- Paperback: 664 pages
- Publisher: Princeton University Press; 3rd edition (21 May 1980)
- Language: English
- ISBN-10: 0691003629
- ISBN-13: 978-0691003627
- Product Dimensions: 3.2 x 15.2 x 23.5 cm
- Average Customer Review: 5.0 out of 5 stars See all reviews (1 customer review)
- Amazon Bestsellers Rank: 3,225,068 in Books (See Top 100 in Books)
- See Complete Table of Contents
Theory of Games and Economic Behavior Paperback – 21 May 1980
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"Posterity may regard this book as one of the major scientific achievements of the first half of the twentieth century. This will undoubtedly be the case if the authors have succeeded in establishing a new exact science--the science of economics. The foundation which they have laid is extremely promising."--The Bulletin of the American Mathematical Society
"One cannot but admire the audacity of vision, the perseverance in details, and the depth of thought displayed in almost every page of the book. . . . The appearance of a book of [this] calibre . . . is indeed a rare event."--The American Economic Review
"The main achievement of the book lies, more than in its concrete results, in its having introduced into economics the tools of modern logic and in using them with an astounding power of generalization."--The Journal of Political Economy
About the Author
John von Neumann (1903-1957) was one of the greatest mathematicians of the twentieth century and a pioneering figure in computer science. A native of Hungary who held professorships in Germany, he was appointed Professor of Mathematics at the Institute for Advanced Study (IAS) in 1933. Later he worked on the Manhattan Project, helped develop the IAS computer, and was a consultant to IBM. An important influence on many fields of mathematics, he is the author of "Functional Operators, Mathematical Foundations of Quantum Mechanics", and "Continuous Geometry" (all Princeton). Oskar Morgenstern (1902-1977) taught at the University of Vienna and directed the Austrian Institute of Business Cycle Research before settling in the United States in 1938. There he joined the faculty of Princeton University, eventually becoming a professor and from 1948 directing its econometric research program. He advised the United States government on a wide variety of subjects. Though most famous for the book he co-authored with von Neumann, Morgenstern was also widely known for his skepticism about economic measurement, as reflected in one of his many other books, "On the Accuracy of Economic Observations" (Princeton). Harold Kuhn is Professor Emeritus of Mathematical Economics at Princeton University. Ariel Rubinstein is Professor of Economics at Tel Aviv University and at New York University. --This text refers to an out of print or unavailable edition of this title.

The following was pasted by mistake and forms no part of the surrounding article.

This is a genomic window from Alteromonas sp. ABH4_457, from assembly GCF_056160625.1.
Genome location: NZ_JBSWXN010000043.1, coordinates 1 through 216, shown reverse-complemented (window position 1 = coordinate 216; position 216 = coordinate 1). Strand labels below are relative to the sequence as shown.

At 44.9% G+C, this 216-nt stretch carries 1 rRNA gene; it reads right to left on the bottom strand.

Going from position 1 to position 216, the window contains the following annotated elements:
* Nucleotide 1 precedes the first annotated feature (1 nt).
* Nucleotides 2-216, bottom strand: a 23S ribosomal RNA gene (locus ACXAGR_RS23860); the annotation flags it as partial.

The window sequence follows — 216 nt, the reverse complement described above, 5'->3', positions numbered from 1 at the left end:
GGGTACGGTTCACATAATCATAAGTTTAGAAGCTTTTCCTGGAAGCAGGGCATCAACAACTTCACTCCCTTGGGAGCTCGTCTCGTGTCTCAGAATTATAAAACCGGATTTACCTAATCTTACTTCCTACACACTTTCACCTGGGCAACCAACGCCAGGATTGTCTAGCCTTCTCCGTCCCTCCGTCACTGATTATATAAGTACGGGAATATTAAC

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Most Helpful Customer Reviews on Amazon.com (beta)
That said, this is not the best written Game Theory text out there. Like all seminal works, it suffers from the basic fact that we've learned a lot of new things since the time it was written. Many people have gone on to build and expand on the insights contained in this book, especially in the area of bargaining and cooperative game theory.
This is a very impressive book to keep on your shelf, and the discussion of poker and the role of bluffing is very interesting, but, owing largely to the 60+ years that have passed since its initial publication, it's not the best reference work or study material available.
Another word of warning: The review below is correct that the level of math that you must understand to fully appreciate this book is quite substantial. This book is more for the mathematically sophisticated who want to develop an appreciation for the origins of game theory.
You basically have to be a mathematician to get full value from this book. This book is absolutely full of equations and complex proofs. For a beginner with little math, I'd recommend Game Theory by Morton Davis, or for someone with some university math I'd recommend Games and Decisions by Luce and Raiffa. However, if your math is good, you might as well go straight to this book, which started the whole field of game theory.
Theory of Games and Economic Behavior (TGEB) is the Ur-text of game theory, and Morgenstern and von Neumann bridge the gap and make discoveries between logical positivism, formal logic, choice sets, number theory, and binomial and multinomial outcomes.
But in retrospect, this work is rather cumbersome and notation, because so much of it was new, is often baffling to those who have learned game theory from more modern lecturers: a lot of clarity and light has been shed on the field since this was written.
As brilliant as the insights of von Neumann, and to a lesser extent Morgenstern, were, they were building in response to the nearly simultaneous discoveries by Nash of a new sub-set of mathematics, and like all new fields the first expression needed editing and focus. For this is this work's flaw: it attempted as a first expression of a new field to be comprehensive. Whereas Nash's discovery of equilibrium was lean and concise, with profound reverberations throughout decision sciences, TGEB is bloated and sometimes misguided: economics is too huge a field, and even then the concept of homo economicus rationalis was crumbling under the discovery that people make suboptimal decisions all the time.
For those who are reading this for historical curiosity, I suggest William Poundstone's "Prisoner's Dilemma" in conjunction with TGEB, but frankly modern expressions of game theory in more abbreviated texts such as Harold Kuhn's works are actually better because they've cleaned out the dead ends and tightened up the notation and expression.
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